As by Christ and his Spirit we have strength, so by his Spirit we have strong convincing reasons to work strength from reason.  Why does a Christian carry himself in a holy just life answering his profession?  Oh, he says, “I have great reason; Christ has loved me, and given himself for me; and shouldn’t I give myself to him, deny my lusts, and live to him?”  for, indeed, the foundation of all Christian obedience is laid by faith in Christ.  So when a man looks to heaven, he has a reason to abstain from all pitfalls and hindrances of his safe and comfortable passage; to magnify the riches of Christ’s love, which has provided for him such an inheritance, and to live accordingly.

So when he looks to the pardon of sins past, he sees reason to hate them more and more, to strive against them in time to come, and to love Christ more, who has pardoned them.  And when he looks to God’s free love in Christ, he sees reason to be inflamed with divine love, to admire the riches of grace, and to be thankful.

 

 

 


This common domain work’s language has been modernized in places by this site.

Life of Faith 14: Christ Justifies and Sanctifies Us

By Richard Sibbes

 

The life of faith in sanctification, springs from these grounds:

Faith lays hold on Christ, as God offers him.  How is this?  See 1st Corinthians 1:30—”Because of him, you are in Christ Jesus, who was made to us wisdom from God, and righteousness and sanctification, and redemption.”  God gives Christ, not only for justification, but also for sanctification: and therefore faith must apprehend him.

Faith receives him as whole Christ in all his offices; not as a priest to save only, but as a king to rule; as a wife receives her husband, to be ruled and governed by him.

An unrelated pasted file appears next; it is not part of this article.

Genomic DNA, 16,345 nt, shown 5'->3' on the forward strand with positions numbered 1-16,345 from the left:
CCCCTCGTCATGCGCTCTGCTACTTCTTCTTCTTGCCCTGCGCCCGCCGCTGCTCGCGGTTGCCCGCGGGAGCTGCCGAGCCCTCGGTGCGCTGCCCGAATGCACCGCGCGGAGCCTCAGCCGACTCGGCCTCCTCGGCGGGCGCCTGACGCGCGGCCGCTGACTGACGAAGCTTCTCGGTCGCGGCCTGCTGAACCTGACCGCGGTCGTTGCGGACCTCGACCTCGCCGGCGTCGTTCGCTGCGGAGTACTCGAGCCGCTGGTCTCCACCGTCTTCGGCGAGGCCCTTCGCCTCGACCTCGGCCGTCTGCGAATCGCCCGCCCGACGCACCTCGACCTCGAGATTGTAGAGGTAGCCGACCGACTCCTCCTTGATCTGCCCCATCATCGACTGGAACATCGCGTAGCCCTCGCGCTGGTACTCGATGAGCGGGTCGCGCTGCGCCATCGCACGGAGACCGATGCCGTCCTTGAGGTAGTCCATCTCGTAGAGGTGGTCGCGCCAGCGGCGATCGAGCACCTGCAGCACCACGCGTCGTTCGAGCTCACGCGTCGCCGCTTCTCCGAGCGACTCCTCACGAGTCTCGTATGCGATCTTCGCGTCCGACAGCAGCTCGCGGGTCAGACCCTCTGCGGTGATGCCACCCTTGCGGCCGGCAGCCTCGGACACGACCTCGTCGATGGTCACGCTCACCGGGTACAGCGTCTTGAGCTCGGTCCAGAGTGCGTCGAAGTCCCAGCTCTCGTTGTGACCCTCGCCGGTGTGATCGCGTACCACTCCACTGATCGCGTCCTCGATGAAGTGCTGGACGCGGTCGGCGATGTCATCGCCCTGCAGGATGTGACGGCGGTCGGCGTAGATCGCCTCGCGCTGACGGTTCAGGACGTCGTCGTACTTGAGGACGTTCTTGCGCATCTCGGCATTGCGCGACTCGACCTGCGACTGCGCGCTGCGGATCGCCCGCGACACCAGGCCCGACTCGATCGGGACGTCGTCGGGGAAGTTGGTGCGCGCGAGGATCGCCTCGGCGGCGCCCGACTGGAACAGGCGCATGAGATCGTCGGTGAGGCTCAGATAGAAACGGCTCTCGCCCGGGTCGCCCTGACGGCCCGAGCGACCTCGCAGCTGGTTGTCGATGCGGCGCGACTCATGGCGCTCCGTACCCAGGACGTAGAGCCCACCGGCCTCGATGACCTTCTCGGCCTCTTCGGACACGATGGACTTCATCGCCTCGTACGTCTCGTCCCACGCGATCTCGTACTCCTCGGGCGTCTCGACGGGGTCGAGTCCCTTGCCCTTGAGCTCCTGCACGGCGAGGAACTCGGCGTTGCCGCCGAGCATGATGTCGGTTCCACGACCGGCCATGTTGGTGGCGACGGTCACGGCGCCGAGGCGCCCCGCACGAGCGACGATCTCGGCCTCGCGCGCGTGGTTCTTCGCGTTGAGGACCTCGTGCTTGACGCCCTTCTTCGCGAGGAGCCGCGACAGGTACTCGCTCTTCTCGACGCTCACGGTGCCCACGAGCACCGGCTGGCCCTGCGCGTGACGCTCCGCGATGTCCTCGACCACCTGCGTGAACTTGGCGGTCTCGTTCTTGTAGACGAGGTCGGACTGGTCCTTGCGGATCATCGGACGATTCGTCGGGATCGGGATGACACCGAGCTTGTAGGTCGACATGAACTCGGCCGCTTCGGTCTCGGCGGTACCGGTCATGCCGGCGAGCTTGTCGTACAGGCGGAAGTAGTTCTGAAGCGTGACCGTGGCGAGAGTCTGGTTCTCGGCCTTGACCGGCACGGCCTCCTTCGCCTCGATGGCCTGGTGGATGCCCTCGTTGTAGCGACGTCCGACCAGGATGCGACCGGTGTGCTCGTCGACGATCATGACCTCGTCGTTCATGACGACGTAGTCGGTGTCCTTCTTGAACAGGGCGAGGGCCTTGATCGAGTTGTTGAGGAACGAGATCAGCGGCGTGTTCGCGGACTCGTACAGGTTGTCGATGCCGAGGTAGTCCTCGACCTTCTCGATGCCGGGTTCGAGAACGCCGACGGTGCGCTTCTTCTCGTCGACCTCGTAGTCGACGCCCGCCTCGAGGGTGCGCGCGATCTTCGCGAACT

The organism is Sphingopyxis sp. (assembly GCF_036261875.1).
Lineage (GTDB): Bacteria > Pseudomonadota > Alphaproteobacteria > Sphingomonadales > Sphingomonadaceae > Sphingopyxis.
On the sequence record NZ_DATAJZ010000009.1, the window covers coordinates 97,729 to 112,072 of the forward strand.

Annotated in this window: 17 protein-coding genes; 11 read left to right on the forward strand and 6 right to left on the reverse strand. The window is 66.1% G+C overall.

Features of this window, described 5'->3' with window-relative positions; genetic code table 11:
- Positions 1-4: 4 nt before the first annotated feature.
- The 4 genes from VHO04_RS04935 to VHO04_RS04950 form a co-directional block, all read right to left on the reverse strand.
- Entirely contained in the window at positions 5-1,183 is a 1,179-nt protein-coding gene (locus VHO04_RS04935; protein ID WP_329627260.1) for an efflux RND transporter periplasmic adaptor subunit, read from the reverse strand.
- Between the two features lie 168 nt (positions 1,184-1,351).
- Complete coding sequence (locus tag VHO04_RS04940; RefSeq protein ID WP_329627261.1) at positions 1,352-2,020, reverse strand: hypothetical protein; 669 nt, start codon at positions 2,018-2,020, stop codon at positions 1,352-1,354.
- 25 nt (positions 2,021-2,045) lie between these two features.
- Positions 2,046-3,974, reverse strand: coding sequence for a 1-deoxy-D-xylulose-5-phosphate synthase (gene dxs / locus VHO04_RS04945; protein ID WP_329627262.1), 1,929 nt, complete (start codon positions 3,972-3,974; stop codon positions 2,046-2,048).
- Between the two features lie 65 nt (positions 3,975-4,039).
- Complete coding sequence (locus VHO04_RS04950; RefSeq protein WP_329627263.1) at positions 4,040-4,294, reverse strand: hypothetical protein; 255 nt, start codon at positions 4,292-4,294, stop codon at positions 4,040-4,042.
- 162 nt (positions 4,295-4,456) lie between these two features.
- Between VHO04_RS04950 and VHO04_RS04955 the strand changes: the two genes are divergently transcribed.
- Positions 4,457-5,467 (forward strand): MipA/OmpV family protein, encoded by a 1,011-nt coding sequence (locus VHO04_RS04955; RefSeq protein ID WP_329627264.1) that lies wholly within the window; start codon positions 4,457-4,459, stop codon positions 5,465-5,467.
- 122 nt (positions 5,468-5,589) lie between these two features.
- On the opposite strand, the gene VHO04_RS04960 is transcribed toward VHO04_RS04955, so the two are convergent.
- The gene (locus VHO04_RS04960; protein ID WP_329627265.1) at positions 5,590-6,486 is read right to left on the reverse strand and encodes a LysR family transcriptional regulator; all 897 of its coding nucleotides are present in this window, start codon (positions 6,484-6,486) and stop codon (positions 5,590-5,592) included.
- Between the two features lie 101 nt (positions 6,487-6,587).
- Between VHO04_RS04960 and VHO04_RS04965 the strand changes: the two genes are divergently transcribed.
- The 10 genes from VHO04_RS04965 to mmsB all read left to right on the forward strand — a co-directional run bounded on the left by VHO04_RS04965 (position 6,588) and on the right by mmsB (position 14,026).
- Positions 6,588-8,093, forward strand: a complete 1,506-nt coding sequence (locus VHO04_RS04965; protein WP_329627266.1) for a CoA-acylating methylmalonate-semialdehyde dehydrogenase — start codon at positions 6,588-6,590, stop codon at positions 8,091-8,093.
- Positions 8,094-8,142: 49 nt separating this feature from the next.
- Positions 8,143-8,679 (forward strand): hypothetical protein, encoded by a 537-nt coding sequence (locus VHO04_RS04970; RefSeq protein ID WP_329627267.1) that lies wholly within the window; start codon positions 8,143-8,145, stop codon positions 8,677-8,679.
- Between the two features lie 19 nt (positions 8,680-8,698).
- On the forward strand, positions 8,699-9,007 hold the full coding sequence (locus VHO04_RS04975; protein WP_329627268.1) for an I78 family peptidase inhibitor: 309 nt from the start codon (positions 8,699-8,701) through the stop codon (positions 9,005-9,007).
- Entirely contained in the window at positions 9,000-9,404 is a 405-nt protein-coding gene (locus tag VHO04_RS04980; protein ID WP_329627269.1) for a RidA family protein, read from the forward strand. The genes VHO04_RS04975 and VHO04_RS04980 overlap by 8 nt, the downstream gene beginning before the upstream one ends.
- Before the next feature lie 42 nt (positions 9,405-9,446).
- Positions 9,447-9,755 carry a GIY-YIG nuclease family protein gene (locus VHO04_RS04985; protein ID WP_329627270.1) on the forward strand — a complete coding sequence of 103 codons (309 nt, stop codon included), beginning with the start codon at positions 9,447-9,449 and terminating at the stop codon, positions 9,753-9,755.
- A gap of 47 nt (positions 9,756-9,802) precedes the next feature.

Again, Christ came not only to take away the guilt of sin, but the dominion of sin also.  He came as John speaks, to destroy the whole work of the devil; as it is said in Ephesians 5:25-27—” …as Christ also loved the assembly, and gave himself up for it; that he might sanctify it, having cleansed it by the washing of water with the word, that he might present the assembly to himself gloriously, not having spot or wrinkle or any such thing; but that it should be holy and without defect.” Christ purges his church not only from the guilt of sin, but also from the meddling and polluting of itself in the world with filthy things.  So in Romans 8:3, the apostle shows, that “God did, sending his own Son in the likeness of sinful flesh and for sin, he condemned sin in the flesh;  that the ordinance of the law might be fulfilled in us, who walk not after the flesh, but after the Spirit.” He came as well by water as by the blood.  Therefore faith puts him on, not only by justification, but also in sanctification.  

 

 

 

 


This common domain work’s language has been modernized in places by this site.

Life of Faith 9: The Ground of Faith

By Richard Sibbes

…Justification is not only a sentence of pardon, but it is also as in Roman 5:15, a title to life everlasting:

“For if by one man’s offence death reigned by one, much more they who receive the abundance of grace, and of the gift of righteousness, shall reign in life by Jesus Christ.”

Where God pardons, he advances.  So if Satan shall come to shake my title, to shake this faith, assure him that Christ came to save sinners.  If he object, “your title is nothing, it is stained, being that you have so many sins and corruptions within your mortal body.”  answer him, “This just serves my faith for comfort, to show me that my title is in Christ.” my strength and ground of comfort is in him, not in myself.

See one parallel example, how David lived this life of faith in justification:

“If you, O Lord, should mark iniquities, who shall stand?(Psalm 130:3)